Diamond Age 75 (56)
April 5, 2020
One in a series of posts about the 75 best science fiction novels published during the genre’s Diamond Age era (from 1984–2003, according to HILOBROW’s periodization schema). For Josh Glenn’s complete Diamond Age Sci-Fi 75 list, click here.
William Gibson‘s Bridge science fiction adventure All Tomorrow’s Parties (1999–2000).
In the Bridge trilogy’s final installment, we return at last to the San Francisco/Oakland Bay Bridge, the near-future shanty-town/autonomous zone where much of 1993’s Virtual Light took place. Colin Laney, a mutant able to recognize patterns of probability (when “net-running” massive amounts of data), whom we met in 1996’s Idoru, reappears; now homeless and dying, he intuits an approaching “nodal point” and hires rent-a-cop Berry Rydell — from Virtual Light — to investigate. Chevette, also from Virtual Light returns, as does the holographic AI diva Rei Toei (from Idoru) and “existential sociologist” Shinya Yamazaki (from both books). If Laney and Yamazaki seem like thinly veiled self-portraits of Gibson himself, wait until you meet Konrad, the unstoppable assassin whose description — gaunt visage, “wolfishly professorial” — and obsession with wristwatches strike this reader as an inside joke. Will PR mastermind Cody Harwood succeed in turning the incipient nodal point to his own advantage? Can our ragtag band of fucked-up heroes stop him? Weirdly, the final book in the series feels like the one closest to our own point in time.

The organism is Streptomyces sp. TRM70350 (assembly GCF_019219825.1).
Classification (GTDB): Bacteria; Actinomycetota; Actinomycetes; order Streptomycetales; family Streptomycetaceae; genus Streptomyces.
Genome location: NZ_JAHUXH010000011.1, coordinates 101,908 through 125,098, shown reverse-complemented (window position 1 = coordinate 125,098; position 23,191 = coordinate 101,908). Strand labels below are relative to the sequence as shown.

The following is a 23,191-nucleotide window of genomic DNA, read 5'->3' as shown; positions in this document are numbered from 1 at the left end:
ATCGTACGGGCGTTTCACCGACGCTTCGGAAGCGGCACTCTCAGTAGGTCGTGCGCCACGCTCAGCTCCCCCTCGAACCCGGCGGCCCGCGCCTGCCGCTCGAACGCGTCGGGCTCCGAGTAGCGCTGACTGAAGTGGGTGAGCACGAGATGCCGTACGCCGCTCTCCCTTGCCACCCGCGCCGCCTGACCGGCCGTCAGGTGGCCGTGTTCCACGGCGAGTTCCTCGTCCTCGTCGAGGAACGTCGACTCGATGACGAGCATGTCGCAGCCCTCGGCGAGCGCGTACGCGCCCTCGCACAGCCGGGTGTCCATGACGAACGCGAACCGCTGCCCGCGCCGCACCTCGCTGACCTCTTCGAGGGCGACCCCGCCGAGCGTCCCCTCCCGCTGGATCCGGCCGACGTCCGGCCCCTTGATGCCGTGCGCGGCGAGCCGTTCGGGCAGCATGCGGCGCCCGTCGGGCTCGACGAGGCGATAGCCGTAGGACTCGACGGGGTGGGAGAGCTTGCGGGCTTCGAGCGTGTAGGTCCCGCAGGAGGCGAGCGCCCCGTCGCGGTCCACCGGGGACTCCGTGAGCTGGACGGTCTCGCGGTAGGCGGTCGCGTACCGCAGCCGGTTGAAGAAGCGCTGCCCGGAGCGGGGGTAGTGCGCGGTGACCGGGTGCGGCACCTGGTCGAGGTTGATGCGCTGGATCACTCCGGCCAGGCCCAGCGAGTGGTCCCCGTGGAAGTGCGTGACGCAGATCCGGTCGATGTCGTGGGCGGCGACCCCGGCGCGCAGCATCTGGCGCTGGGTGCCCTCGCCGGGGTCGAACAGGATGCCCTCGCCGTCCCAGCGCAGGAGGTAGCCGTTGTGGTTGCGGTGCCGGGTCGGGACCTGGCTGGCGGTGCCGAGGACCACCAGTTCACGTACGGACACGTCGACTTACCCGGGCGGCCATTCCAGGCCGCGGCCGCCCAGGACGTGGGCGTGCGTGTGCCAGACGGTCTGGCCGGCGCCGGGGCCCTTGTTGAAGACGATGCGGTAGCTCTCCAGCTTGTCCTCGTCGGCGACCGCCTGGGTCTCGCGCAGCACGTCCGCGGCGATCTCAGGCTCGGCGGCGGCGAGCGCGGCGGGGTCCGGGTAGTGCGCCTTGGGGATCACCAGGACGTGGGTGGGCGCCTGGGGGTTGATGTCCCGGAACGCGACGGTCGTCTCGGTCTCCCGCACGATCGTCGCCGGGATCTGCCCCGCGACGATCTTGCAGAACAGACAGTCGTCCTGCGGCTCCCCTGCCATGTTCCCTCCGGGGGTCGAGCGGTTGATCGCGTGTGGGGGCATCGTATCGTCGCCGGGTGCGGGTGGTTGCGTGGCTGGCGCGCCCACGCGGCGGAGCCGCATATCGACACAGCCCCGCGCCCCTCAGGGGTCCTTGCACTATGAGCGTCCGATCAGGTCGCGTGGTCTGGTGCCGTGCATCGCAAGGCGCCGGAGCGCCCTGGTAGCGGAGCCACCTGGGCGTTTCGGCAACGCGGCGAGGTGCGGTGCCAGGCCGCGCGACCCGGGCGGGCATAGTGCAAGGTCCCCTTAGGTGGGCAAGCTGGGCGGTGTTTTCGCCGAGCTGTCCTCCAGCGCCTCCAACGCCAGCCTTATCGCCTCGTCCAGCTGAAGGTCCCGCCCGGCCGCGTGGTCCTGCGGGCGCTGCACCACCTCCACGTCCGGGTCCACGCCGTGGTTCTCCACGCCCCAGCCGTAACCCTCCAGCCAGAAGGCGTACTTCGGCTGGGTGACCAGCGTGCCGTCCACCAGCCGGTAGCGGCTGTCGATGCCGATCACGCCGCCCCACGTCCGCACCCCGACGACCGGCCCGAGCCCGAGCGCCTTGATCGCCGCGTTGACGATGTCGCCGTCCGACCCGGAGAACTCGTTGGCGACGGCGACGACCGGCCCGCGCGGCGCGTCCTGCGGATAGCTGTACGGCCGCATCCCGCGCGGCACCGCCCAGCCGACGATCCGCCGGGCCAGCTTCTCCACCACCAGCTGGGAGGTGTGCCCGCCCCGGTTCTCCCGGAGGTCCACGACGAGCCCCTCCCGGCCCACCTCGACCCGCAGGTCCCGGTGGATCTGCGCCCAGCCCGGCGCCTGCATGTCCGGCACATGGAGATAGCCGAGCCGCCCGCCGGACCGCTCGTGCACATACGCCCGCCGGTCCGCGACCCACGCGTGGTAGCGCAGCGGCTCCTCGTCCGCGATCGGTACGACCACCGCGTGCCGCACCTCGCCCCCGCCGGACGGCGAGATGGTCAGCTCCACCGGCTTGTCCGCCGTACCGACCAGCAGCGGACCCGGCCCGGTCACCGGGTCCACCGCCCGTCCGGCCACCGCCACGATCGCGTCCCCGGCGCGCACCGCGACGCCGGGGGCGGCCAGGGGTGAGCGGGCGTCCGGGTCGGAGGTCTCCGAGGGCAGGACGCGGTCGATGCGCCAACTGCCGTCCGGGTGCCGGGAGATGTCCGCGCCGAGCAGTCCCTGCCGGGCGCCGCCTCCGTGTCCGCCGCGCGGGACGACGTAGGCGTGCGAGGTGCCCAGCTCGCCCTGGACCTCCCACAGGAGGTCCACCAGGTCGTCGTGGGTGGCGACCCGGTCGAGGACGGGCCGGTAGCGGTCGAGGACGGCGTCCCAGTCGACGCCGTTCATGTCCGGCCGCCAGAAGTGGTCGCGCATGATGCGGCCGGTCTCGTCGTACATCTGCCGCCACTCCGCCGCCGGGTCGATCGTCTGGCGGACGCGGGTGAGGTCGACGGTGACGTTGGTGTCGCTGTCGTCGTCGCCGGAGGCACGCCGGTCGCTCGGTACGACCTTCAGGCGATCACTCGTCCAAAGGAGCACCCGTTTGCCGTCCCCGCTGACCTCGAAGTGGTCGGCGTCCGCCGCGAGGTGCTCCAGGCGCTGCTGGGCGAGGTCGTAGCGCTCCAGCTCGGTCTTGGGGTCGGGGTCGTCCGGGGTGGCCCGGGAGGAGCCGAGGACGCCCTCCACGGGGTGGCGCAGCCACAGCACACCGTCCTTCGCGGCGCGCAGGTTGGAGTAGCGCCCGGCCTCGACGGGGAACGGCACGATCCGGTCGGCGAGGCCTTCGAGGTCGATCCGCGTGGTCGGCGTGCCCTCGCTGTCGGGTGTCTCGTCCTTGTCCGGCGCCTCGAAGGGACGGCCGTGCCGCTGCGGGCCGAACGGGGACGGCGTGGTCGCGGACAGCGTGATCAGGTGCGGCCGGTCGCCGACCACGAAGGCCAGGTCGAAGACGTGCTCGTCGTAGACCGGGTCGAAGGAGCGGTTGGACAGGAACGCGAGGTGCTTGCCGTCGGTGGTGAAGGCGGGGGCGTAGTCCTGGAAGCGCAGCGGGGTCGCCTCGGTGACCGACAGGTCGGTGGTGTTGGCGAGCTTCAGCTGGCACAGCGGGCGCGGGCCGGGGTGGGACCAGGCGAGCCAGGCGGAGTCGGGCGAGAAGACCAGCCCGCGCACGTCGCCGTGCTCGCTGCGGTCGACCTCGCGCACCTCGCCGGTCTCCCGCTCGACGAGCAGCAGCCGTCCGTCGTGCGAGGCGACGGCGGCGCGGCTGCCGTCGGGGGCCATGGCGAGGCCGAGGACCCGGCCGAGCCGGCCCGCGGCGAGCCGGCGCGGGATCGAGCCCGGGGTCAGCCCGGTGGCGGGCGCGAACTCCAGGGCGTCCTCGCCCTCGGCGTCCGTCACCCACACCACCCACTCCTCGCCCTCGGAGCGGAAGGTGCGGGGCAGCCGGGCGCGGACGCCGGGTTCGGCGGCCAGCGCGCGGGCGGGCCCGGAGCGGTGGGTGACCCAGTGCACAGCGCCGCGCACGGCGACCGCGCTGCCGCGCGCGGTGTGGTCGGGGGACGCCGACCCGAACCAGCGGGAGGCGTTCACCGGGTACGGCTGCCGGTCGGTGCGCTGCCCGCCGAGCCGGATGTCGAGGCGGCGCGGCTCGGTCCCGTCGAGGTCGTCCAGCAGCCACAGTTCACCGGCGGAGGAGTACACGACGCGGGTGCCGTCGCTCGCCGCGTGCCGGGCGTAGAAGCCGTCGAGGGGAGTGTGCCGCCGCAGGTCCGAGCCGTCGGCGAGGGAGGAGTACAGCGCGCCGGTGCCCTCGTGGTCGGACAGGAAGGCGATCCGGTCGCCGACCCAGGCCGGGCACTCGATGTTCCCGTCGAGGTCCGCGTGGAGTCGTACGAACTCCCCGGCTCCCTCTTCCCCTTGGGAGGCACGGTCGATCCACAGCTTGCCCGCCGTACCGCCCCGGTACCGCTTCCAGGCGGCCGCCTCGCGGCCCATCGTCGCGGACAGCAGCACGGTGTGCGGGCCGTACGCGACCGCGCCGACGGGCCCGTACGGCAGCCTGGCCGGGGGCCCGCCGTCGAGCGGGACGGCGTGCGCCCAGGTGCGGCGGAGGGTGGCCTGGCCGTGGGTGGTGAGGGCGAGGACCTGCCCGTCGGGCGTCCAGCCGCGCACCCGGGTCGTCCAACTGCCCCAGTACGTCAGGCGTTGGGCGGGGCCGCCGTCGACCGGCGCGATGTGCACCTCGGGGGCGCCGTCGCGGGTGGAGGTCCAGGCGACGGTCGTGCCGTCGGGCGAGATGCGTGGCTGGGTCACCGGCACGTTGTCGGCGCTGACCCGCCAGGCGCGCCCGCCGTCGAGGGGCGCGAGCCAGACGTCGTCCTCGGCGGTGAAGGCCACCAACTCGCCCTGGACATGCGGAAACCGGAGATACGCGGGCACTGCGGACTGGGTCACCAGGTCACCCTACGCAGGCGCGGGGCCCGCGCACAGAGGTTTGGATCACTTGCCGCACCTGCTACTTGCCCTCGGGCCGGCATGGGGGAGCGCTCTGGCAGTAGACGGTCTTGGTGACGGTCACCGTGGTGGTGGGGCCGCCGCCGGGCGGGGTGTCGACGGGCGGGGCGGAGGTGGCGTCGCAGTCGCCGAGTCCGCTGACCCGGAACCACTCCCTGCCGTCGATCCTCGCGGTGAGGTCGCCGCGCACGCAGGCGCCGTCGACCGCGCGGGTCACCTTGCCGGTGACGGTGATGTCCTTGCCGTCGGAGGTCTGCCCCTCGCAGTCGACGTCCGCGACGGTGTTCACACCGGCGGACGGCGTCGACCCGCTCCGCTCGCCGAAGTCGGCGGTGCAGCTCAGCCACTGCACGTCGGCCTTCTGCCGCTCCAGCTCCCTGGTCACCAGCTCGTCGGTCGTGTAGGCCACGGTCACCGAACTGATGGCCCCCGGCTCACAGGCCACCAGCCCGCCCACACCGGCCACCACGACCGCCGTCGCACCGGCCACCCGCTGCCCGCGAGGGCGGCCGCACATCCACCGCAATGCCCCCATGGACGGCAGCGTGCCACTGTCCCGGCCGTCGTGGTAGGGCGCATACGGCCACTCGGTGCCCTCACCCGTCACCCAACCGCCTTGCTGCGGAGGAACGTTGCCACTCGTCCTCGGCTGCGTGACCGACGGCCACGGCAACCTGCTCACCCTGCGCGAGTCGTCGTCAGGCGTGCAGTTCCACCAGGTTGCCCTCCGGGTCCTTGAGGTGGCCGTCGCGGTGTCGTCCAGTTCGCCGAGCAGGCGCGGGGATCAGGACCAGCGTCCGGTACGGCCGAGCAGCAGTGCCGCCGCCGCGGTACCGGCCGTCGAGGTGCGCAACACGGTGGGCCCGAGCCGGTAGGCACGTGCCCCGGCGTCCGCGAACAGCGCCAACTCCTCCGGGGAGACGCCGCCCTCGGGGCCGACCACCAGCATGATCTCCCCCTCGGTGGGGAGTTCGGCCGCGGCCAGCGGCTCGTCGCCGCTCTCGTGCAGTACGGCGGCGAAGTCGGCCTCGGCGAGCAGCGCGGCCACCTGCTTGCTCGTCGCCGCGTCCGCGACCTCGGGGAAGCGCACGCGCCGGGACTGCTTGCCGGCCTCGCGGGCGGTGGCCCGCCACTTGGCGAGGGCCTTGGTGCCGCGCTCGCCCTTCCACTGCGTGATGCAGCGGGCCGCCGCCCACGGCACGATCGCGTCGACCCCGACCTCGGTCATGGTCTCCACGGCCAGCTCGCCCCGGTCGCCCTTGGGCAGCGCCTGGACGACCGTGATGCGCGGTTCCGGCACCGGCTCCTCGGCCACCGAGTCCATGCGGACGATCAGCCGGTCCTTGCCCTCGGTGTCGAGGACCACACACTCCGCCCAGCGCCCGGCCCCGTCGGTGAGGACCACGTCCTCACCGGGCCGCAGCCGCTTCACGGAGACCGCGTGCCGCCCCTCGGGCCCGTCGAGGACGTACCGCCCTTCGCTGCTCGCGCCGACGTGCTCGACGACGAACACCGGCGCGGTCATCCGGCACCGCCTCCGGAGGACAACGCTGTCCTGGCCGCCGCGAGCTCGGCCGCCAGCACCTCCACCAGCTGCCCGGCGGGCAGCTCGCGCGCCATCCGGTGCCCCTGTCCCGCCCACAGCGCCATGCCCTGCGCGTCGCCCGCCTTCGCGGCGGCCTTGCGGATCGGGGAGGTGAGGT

Fun facts: The British writer Steven Poole, whose obsession with political and corporate rhetorical strategems is also very timely, described All Tomorrow’s Parties — in The Guardian — as the culmination of Gibson’s development “from science-fiction hotshot to wry sociologist of the near future.”
DIAMOND AGE SCI-FI at HILOBROW: William Gibson | Bruce Sterling | Margaret Atwood | Ann Nocenti | Frank Miller | Alan Moore | Octavia E. Butler | Iain M. Banks | Grant Morrison | Neal Stephenson | Jonathan Lethem | Charles Burns | China Miéville.
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